If social distancing measures and stay-at-home orders went into place just one week earlier, researchers say as many as 36,000 lives could have been saved from the coronavirus.
According to new estimates from disease modelers at Columbia University, if the U.S. shutdowns began two weeks earlier, on March 1, about 83% of the nation’s deaths could have been avoided.
“It’s a big, big difference,” said Jeffrey Shaman, an epidemiologist at Columbia and the leader of the research team told The New York Times. “That small moment in time, catching it in that growth phase, is incredibly critical in reducing the number of deaths.”
The findings are based on infectious-disease modeling that estimate how reduced contact between people starting in mid-March slowed the transmission of COVID-19.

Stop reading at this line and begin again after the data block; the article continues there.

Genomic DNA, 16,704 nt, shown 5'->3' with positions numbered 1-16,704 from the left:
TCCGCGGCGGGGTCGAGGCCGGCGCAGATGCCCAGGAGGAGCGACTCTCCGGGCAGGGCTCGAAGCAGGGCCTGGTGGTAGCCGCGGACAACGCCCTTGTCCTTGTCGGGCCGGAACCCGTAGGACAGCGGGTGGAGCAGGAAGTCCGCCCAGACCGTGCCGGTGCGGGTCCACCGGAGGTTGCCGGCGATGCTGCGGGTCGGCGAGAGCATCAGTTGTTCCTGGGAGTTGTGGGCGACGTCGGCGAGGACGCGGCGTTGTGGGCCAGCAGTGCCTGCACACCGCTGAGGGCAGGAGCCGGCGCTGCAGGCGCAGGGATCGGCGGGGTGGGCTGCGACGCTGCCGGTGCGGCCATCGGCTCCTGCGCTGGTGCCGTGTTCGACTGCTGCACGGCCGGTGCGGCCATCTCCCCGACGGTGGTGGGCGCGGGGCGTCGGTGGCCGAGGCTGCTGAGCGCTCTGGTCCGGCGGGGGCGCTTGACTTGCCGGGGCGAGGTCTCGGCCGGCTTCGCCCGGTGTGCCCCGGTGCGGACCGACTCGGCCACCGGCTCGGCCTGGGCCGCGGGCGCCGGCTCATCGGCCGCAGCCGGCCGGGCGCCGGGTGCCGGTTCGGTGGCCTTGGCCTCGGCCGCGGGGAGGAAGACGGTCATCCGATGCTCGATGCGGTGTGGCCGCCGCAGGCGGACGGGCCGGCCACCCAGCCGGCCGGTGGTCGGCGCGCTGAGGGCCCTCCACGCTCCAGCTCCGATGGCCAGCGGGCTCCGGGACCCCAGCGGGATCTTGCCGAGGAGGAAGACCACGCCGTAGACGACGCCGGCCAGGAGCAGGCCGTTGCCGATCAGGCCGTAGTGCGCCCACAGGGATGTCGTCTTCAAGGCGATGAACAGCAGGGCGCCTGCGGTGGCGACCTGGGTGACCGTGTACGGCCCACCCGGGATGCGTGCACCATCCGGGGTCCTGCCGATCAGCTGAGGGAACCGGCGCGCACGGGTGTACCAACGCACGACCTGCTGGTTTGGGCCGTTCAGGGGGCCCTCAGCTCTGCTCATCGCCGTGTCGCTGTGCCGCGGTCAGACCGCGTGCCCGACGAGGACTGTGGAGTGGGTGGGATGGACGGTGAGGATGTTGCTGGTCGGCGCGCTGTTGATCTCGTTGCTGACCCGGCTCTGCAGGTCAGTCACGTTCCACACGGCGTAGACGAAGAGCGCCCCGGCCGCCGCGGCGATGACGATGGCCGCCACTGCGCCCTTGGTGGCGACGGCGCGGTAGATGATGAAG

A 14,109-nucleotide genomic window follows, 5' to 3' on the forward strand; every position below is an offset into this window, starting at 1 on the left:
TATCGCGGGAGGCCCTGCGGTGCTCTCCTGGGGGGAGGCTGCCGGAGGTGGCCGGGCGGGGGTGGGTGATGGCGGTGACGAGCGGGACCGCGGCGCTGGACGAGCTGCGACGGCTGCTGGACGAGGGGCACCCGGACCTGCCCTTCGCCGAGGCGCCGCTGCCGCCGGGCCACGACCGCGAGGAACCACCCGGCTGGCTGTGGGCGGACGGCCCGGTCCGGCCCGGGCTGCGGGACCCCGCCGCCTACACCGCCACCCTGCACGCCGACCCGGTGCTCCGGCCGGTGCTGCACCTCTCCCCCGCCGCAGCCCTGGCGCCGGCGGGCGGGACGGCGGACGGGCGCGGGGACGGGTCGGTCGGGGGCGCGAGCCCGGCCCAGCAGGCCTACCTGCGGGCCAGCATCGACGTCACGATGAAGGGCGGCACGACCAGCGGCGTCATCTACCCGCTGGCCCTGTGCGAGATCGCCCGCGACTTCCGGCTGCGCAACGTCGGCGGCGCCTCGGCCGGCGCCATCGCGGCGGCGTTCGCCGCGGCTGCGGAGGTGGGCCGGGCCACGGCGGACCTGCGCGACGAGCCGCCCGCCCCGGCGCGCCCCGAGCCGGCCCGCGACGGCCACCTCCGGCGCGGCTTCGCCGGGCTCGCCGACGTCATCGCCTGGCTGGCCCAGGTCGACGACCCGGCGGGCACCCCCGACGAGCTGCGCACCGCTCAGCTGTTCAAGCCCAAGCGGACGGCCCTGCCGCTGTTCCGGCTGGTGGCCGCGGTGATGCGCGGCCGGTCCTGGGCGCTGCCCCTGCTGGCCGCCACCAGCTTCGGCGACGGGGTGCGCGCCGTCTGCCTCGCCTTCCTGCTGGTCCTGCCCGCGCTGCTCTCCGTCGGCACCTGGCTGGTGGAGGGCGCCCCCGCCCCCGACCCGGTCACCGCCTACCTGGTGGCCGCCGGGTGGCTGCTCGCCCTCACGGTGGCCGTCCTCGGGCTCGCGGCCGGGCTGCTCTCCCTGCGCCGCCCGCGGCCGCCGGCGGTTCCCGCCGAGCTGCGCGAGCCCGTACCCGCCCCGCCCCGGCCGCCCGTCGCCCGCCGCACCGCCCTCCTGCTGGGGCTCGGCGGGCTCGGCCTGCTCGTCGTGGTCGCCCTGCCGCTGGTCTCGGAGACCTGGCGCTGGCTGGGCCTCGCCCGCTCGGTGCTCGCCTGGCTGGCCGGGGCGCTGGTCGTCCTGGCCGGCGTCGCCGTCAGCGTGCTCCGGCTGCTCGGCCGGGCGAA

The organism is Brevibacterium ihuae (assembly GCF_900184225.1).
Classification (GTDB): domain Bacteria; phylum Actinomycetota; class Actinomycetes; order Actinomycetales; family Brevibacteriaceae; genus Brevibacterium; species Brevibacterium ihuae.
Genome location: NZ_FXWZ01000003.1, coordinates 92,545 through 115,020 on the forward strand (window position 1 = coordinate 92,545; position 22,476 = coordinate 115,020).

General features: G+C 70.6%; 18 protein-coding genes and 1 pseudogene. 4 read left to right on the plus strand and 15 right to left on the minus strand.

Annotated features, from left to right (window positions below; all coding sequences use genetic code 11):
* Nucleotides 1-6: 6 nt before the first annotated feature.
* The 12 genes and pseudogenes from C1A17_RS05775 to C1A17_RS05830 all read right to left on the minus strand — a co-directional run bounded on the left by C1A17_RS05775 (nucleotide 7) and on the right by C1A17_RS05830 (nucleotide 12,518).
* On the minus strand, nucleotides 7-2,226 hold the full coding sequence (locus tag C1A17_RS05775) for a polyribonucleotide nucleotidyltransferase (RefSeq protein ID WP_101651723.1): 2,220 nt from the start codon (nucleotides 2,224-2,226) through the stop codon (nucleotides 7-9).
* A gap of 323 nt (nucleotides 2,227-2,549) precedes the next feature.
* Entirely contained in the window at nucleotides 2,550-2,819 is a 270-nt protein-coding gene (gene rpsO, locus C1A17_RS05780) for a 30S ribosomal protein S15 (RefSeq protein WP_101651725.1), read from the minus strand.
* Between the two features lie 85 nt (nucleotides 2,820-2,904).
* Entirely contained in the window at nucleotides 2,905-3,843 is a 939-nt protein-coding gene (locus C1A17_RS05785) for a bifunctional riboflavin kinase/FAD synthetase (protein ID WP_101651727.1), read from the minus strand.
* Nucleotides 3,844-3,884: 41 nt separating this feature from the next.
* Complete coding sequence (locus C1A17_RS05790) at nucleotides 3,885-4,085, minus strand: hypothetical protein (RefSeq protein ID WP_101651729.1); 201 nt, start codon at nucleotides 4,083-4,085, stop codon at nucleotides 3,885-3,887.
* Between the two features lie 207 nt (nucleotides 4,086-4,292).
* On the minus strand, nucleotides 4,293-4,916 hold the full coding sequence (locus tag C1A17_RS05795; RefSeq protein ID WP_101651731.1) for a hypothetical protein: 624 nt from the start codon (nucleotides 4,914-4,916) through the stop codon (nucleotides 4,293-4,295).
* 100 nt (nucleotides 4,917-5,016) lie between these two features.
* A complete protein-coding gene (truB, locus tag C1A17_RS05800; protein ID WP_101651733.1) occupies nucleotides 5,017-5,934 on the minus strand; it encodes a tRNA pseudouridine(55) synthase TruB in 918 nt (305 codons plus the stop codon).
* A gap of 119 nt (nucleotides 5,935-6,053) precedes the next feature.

Shaman discussed the results with CNN’s Don Lemon on Wednesday night. He said more than half of the deaths in New York City, could have been saved by May 3 if mitigation measures were put in place quicker.
“Unfortunately when you have a new novel virus, almost the entire population of the world is susceptible to it,” he told Lemon. “They’re all capable of being infected by it, and as it moves into the community, it doubles over a period of time. Each period of time it will accelerate up one, two, four, eight, and so on number of cases. The consequence of this is, if you don’t recognize the problem early, and if you don’t jump on it, it’s going to really come down on you harder than it would otherwise. And just a very small backtracking of our social distancing measures, so if we had taken them, in fact, just one week earlier, has a very dramatic effect in reducing the number of cases and deaths that we would have seen thus far.”
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